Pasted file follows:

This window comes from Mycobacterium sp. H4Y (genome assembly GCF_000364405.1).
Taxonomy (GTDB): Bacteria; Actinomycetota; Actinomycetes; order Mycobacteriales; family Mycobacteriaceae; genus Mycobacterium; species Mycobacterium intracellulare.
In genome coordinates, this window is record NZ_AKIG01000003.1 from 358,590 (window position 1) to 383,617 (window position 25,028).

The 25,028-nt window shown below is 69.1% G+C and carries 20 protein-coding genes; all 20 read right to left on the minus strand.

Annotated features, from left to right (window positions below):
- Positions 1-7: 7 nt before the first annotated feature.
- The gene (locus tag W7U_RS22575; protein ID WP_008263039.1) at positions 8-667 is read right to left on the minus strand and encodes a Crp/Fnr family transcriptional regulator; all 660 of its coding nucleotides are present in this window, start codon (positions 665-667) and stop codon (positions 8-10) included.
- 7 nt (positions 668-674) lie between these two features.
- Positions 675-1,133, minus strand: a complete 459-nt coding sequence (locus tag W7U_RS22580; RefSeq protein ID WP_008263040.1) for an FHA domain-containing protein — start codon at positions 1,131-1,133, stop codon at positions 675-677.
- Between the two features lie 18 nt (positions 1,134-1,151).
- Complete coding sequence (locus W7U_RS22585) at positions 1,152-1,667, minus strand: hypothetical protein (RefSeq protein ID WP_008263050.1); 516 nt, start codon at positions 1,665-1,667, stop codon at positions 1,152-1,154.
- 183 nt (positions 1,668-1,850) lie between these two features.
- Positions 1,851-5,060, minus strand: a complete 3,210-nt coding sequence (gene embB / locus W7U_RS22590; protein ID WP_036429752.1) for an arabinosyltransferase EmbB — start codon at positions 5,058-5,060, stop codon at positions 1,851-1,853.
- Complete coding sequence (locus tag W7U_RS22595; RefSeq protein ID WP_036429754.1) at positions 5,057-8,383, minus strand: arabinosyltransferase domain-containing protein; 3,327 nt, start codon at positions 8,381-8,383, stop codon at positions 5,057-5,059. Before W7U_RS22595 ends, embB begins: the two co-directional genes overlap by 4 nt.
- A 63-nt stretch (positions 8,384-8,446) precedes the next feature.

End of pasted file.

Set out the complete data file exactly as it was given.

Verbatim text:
This window comes from Mycobacterium sp. H4Y (genome assembly GCF_000364405.1).
Taxonomy (GTDB): Bacteria; Actinomycetota; Actinomycetes; order Mycobacteriales; family Mycobacteriaceae; genus Mycobacterium; species Mycobacterium intracellulare.
In genome coordinates, this window is record NZ_AKIG01000003.1 from 358,590 (window position 1) to 383,617 (window position 25,028).

The 25,028-nt window shown below is 69.1% G+C and carries 20 protein-coding genes; all 20 read right to left on the minus strand.

Annotated features, from left to right (window positions below):
- Positions 1-7: 7 nt before the first annotated feature.
- The gene (locus tag W7U_RS22575; protein ID WP_008263039.1) at positions 8-667 is read right to left on the minus strand and encodes a Crp/Fnr family transcriptional regulator; all 660 of its coding nucleotides are present in this window, start codon (positions 665-667) and stop codon (positions 8-10) included.
- 7 nt (positions 668-674) lie between these two features.
- Positions 675-1,133, minus strand: a complete 459-nt coding sequence (locus tag W7U_RS22580; RefSeq protein ID WP_008263040.1) for an FHA domain-containing protein — start codon at positions 1,131-1,133, stop codon at positions 675-677.
- Between the two features lie 18 nt (positions 1,134-1,151).
- Complete coding sequence (locus W7U_RS22585) at positions 1,152-1,667, minus strand: hypothetical protein (RefSeq protein ID WP_008263050.1); 516 nt, start codon at positions 1,665-1,667, stop codon at positions 1,152-1,154.
- 183 nt (positions 1,668-1,850) lie between these two features.
- Positions 1,851-5,060, minus strand: a complete 3,210-nt coding sequence (gene embB / locus W7U_RS22590; protein ID WP_036429752.1) for an arabinosyltransferase EmbB — start codon at positions 5,058-5,060, stop codon at positions 1,851-1,853.
- Complete coding sequence (locus tag W7U_RS22595; RefSeq protein ID WP_036429754.1) at positions 5,057-8,383, minus strand: arabinosyltransferase domain-containing protein; 3,327 nt, start codon at positions 8,381-8,383, stop codon at positions 5,057-5,059. Before W7U_RS22595 ends, embB begins: the two co-directional genes overlap by 4 nt.
- A 63-nt stretch (positions 8,384-8,446) precedes the next feature.